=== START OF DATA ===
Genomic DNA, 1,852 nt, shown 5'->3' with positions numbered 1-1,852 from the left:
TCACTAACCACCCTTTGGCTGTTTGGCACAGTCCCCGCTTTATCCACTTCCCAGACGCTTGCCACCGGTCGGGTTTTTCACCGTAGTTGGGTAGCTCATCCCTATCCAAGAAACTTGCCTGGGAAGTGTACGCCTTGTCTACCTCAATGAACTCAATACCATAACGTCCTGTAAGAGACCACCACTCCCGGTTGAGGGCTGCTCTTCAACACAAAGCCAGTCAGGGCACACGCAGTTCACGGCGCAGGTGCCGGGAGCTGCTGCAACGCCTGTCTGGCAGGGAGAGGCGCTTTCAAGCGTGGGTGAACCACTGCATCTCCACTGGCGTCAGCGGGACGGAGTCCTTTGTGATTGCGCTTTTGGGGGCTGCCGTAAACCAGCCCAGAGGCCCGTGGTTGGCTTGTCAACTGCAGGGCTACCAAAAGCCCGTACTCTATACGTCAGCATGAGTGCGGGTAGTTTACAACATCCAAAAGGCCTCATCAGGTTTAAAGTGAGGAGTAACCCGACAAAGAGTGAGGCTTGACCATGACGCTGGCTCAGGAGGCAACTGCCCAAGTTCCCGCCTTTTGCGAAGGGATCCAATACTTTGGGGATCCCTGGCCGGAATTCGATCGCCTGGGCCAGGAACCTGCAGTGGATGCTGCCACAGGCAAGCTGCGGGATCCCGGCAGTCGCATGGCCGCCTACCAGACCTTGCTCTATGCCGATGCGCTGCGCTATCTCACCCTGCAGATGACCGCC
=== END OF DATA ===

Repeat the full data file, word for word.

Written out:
Genomic DNA, 1,852 nt, shown 5'->3' with positions numbered 1-1,852 from the left:
TCACTAACCACCCTTTGGCTGTTTGGCACAGTCCCCGCTTTATCCACTTCCCAGACGCTTGCCACCGGTCGGGTTTTTCACCGTAGTTGGGTAGCTCATCCCTATCCAAGAAACTTGCCTGGGAAGTGTACGCCTTGTCTACCTCAATGAACTCAATACCATAACGTCCTGTAAGAGACCACCACTCCCGGTTGAGGGCTGCTCTTCAACACAAAGCCAGTCAGGGCACACGCAGTTCACGGCGCAGGTGCCGGGAGCTGCTGCAACGCCTGTCTGGCAGGGAGAGGCGCTTTCAAGCGTGGGTGAACCACTGCATCTCCACTGGCGTCAGCGGGACGGAGTCCTTTGTGATTGCGCTTTTGGGGGCTGCCGTAAACCAGCCCAGAGGCCCGTGGTTGGCTTGTCAACTGCAGGGCTACCAAAAGCCCGTACTCTATACGTCAGCATGAGTGCGGGTAGTTTACAACATCCAAAAGGCCTCATCAGGTTTAAAGTGAGGAGTAACCCGACAAAGAGTGAGGCTTGACCATGACGCTGGCTCAGGAGGCAACTGCCCAAGTTCCCGCCTTTTGCGAAGGGATCCAATACTTTGGGGATCCCTGGCCGGAATTCGATCGCCTGGGCCAGGAACCTGCAGTGGATGCTGCCACAGGCAAGCTGCGGGATCCCGGCAGTCGCATGGCCGCCTACCAGACCTTGCTCTATGCCGATGCGCTGCGCTATCTCACCCTGCAGATGACCGCC